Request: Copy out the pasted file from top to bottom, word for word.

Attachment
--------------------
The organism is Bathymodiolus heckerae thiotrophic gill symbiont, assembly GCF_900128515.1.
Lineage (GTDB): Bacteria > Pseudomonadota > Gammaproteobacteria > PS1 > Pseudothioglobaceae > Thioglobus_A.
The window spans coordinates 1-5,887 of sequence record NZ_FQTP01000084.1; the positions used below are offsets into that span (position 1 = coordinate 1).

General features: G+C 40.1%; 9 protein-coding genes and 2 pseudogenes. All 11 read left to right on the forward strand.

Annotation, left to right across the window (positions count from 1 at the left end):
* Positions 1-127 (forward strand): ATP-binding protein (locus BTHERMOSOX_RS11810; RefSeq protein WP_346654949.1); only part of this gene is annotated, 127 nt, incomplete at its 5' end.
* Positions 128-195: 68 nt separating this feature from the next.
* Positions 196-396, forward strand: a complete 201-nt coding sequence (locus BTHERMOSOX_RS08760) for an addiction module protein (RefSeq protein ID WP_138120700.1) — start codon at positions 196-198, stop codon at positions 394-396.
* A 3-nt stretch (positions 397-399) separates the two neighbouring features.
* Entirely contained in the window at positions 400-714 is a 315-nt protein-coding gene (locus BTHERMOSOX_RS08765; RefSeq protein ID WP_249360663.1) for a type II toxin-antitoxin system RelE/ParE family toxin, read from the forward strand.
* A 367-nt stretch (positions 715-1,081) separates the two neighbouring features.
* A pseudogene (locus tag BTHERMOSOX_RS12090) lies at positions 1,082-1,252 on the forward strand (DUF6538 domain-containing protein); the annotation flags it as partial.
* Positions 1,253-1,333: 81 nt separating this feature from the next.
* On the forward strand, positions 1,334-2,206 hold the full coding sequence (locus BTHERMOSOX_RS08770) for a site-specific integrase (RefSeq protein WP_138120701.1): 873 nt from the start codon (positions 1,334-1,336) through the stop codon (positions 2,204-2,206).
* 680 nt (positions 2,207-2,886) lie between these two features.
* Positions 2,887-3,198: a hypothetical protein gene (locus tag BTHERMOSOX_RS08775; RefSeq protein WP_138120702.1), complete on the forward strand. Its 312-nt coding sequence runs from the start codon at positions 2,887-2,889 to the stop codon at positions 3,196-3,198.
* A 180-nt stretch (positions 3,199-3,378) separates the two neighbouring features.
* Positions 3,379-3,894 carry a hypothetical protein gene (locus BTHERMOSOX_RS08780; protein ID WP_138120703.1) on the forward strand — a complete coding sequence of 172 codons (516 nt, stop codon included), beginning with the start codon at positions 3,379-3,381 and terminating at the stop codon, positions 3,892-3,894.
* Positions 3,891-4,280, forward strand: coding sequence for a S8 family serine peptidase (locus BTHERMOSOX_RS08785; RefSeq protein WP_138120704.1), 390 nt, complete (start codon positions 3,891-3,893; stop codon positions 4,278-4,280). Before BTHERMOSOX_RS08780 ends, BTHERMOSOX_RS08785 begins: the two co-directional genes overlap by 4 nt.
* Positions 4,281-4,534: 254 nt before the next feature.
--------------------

The organism is Bathymodiolus heckerae thiotrophic gill symbiont, assembly GCF_900128515.1.
Lineage (GTDB): Bacteria > Pseudomonadota > Gammaproteobacteria > PS1 > Pseudothioglobaceae > Thioglobus_A.
The window spans coordinates 1-5,887 of sequence record NZ_FQTP01000084.1; the positions used below are offsets into that span (position 1 = coordinate 1).

General features: G+C 40.1%; 9 protein-coding genes and 2 pseudogenes. All 11 read left to right on the forward strand.

Annotation, left to right across the window (positions count from 1 at the left end):
* Positions 1-127 (forward strand): ATP-binding protein (locus BTHERMOSOX_RS11810; RefSeq protein WP_346654949.1); only part of this gene is annotated, 127 nt, incomplete at its 5' end.
* Positions 128-195: 68 nt separating this feature from the next.
* Positions 196-396, forward strand: a complete 201-nt coding sequence (locus BTHERMOSOX_RS08760) for an addiction module protein (RefSeq protein ID WP_138120700.1) — start codon at positions 196-198, stop codon at positions 394-396.
* A 3-nt stretch (positions 397-399) separates the two neighbouring features.
* Entirely contained in the window at positions 400-714 is a 315-nt protein-coding gene (locus BTHERMOSOX_RS08765; RefSeq protein ID WP_249360663.1) for a type II toxin-antitoxin system RelE/ParE family toxin, read from the forward strand.
* A 367-nt stretch (positions 715-1,081) separates the two neighbouring features.
* A pseudogene (locus tag BTHERMOSOX_RS12090) lies at positions 1,082-1,252 on the forward strand (DUF6538 domain-containing protein); the annotation flags it as partial.
* Positions 1,253-1,333: 81 nt separating this feature from the next.
* On the forward strand, positions 1,334-2,206 hold the full coding sequence (locus BTHERMOSOX_RS08770) for a site-specific integrase (RefSeq protein WP_138120701.1): 873 nt from the start codon (positions 1,334-1,336) through the stop codon (positions 2,204-2,206).
* 680 nt (positions 2,207-2,886) lie between these two features.
* Positions 2,887-3,198: a hypothetical protein gene (locus tag BTHERMOSOX_RS08775; RefSeq protein WP_138120702.1), complete on the forward strand. Its 312-nt coding sequence runs from the start codon at positions 2,887-2,889 to the stop codon at positions 3,196-3,198.
* A 180-nt stretch (positions 3,199-3,378) separates the two neighbouring features.
* Positions 3,379-3,894 carry a hypothetical protein gene (locus BTHERMOSOX_RS08780; protein ID WP_138120703.1) on the forward strand — a complete coding sequence of 172 codons (516 nt, stop codon included), beginning with the start codon at positions 3,379-3,381 and terminating at the stop codon, positions 3,892-3,894.
* Positions 3,891-4,280, forward strand: coding sequence for a S8 family serine peptidase (locus BTHERMOSOX_RS08785; RefSeq protein WP_138120704.1), 390 nt, complete (start codon positions 3,891-3,893; stop codon positions 4,278-4,280). Before BTHERMOSOX_RS08780 ends, BTHERMOSOX_RS08785 begins: the two co-directional genes overlap by 4 nt.
* Positions 4,281-4,534: 254 nt before the next feature.